Should you own a home before getting married?
Unmarried couple looking for advice on owning a home together
Q: My daughter is looking to purchase a home soon with her boyfriend. They are not yet married and I would like to give her some advice on how to title the home before they get married so she is protected just in case they decide to part ways instead of getting married.
Should they hire attorneys to set up a contract between them? How should they title the home? I’d appreciate any advice you can give me.
Owning a Home Before Marriage
A: Thanks for your question. Our answer depends on the stage your daughter and boyfriend are in as well as if and when they will get married. You didn’t provide that level of detail in your email, so we’ll run down the possibilities.
If they are in a committed relationship but simply plan to live together and don’t plan to get married, they should sit down and figure out what their financial plan is going forward. Some couples decide that one person or the other will be the owner of the home. Alternatively, they can both own the home.
Where the home is owned by one individual, the next question to answer is who will pay the bills. Again, one person can foot the entire bill or the non-owner can contribute to the monthly expenses of the home but will not benefit from homeownership. Often, couples who chose this option will decide what is a fair monthly payment for the non-owner to make and that cash is often contributed to a joint account from which those bills are paid.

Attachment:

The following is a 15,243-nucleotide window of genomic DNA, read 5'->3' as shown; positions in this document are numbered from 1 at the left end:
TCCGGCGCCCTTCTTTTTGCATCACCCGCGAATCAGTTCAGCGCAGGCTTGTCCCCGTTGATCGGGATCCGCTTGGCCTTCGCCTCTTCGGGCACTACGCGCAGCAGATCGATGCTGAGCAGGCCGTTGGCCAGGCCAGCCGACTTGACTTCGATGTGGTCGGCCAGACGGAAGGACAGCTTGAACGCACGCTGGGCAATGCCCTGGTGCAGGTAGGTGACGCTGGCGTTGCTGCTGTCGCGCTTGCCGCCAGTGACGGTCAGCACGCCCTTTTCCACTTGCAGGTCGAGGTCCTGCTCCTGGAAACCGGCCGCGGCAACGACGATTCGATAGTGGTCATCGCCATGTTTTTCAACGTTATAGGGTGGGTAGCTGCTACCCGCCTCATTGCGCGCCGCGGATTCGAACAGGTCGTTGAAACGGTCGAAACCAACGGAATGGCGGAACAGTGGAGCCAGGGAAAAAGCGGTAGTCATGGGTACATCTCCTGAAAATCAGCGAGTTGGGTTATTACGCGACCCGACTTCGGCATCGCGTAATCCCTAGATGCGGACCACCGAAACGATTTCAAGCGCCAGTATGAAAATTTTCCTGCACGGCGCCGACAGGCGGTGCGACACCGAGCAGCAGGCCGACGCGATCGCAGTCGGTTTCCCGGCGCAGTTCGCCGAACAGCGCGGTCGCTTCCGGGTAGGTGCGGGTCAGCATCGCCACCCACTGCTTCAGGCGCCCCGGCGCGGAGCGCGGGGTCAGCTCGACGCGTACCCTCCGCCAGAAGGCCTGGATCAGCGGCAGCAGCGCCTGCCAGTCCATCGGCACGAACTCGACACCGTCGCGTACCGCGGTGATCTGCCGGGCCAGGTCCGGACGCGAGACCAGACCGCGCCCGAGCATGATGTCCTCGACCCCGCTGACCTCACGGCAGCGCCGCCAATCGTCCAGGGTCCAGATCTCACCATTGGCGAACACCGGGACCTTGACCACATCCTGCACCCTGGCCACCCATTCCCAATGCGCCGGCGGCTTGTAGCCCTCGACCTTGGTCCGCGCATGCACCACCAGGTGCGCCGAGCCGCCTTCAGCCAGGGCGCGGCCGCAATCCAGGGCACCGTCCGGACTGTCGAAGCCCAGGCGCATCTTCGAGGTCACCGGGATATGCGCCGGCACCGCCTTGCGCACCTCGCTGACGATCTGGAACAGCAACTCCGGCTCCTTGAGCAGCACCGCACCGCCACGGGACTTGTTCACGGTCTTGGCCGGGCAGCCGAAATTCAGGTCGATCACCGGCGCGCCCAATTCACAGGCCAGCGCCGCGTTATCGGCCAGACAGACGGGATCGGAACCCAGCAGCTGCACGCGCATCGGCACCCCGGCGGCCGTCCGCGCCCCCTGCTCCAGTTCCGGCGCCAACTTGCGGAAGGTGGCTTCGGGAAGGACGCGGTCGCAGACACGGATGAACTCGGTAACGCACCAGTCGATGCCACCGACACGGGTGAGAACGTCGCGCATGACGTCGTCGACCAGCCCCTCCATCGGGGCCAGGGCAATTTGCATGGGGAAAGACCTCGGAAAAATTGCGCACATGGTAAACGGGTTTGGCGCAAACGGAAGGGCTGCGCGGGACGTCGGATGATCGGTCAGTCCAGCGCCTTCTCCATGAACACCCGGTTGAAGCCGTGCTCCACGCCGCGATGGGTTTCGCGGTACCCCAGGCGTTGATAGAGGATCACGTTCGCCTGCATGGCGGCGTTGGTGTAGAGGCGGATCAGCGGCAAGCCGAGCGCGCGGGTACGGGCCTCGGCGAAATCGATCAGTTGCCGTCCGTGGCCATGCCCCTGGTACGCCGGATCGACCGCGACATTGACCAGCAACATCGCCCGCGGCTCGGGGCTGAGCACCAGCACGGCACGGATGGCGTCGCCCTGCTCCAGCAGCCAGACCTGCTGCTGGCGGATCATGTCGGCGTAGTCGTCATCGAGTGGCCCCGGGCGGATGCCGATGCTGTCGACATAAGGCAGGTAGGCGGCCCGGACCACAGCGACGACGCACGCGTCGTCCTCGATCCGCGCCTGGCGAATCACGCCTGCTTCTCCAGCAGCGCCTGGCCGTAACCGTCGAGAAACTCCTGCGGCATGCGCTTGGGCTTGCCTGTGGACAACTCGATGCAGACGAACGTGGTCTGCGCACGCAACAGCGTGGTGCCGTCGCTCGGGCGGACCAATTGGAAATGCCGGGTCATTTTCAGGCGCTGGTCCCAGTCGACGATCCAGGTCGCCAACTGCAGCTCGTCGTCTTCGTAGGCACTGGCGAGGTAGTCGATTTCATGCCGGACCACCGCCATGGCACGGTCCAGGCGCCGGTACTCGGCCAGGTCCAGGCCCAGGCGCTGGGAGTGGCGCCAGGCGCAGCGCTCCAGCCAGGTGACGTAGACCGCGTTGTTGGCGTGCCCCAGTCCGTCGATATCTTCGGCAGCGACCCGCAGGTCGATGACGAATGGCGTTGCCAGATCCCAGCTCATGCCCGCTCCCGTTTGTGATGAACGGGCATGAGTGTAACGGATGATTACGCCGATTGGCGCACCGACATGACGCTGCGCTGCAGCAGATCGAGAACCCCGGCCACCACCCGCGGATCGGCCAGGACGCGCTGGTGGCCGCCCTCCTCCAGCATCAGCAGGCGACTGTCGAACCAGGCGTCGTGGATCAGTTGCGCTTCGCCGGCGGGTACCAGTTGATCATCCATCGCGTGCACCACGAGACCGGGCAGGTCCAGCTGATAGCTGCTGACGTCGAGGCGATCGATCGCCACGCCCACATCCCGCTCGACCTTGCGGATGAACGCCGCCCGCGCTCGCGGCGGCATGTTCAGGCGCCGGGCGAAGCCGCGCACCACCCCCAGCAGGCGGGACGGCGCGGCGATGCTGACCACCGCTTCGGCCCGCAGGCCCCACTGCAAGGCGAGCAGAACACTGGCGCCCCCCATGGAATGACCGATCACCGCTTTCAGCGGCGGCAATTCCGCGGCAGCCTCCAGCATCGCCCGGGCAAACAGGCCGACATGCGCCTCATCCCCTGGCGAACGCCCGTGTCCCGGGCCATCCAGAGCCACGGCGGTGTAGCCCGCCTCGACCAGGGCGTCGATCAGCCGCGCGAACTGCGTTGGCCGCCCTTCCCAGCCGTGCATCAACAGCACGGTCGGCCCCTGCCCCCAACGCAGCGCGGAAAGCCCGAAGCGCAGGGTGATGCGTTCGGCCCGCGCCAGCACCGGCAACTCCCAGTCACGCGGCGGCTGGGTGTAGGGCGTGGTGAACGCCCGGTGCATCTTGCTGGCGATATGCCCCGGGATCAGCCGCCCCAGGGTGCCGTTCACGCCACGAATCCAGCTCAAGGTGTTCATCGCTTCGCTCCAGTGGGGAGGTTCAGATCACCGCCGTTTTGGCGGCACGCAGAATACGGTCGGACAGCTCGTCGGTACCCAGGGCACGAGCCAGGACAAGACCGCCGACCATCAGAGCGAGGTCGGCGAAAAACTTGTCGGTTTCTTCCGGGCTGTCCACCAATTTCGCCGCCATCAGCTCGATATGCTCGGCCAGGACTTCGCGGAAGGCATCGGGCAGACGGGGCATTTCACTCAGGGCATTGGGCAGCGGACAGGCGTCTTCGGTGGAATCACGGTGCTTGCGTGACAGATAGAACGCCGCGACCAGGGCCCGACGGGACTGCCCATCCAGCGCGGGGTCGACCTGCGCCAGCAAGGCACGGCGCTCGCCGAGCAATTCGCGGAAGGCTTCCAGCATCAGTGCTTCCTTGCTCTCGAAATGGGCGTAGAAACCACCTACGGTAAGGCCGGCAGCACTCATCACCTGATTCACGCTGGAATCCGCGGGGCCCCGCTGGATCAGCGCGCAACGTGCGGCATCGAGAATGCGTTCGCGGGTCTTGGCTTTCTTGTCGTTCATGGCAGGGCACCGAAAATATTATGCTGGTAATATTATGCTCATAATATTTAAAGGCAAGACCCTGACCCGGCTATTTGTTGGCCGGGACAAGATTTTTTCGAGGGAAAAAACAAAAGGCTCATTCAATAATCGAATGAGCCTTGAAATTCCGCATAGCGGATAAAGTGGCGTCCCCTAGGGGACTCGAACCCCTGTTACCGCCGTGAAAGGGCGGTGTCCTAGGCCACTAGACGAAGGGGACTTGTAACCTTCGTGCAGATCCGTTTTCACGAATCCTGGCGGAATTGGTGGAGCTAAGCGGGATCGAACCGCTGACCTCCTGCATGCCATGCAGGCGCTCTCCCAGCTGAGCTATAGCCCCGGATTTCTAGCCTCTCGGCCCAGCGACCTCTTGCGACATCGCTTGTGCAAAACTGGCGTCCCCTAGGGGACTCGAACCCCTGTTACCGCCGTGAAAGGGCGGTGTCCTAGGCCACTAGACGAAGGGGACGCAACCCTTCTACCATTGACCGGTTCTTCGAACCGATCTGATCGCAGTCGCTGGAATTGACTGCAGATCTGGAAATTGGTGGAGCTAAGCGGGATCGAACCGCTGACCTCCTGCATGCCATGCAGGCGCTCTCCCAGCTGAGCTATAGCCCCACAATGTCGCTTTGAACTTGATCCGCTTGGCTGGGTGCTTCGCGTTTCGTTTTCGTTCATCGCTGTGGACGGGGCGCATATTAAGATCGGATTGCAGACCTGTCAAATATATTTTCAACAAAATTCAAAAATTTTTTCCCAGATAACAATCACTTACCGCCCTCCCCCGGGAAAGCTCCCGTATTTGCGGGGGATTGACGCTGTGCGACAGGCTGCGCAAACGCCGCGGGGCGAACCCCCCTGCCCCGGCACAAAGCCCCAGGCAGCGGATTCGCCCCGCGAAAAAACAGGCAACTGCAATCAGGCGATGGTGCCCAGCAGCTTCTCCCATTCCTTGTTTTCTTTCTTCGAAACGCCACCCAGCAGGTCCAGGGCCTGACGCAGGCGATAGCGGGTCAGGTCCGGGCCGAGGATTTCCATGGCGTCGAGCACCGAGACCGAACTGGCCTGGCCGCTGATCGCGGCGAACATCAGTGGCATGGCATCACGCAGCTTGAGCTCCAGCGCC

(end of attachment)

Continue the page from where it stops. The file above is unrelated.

The other option is that they decide to buy the home together, as an unmarried couple. We suspect this is really what you’re asking. And, here there is a question about timing. If they will be married within a month or two of buying the home. They might simply want to buy the home as joint tenants with rights of survivorship. This would allow either of them to become the full owner of the home should the other die. Or, they could buy the home as tenants-in-common. Where each person owns a portion, either equal halves or one person could own 99 percent of the property while the other person owns 1 percent.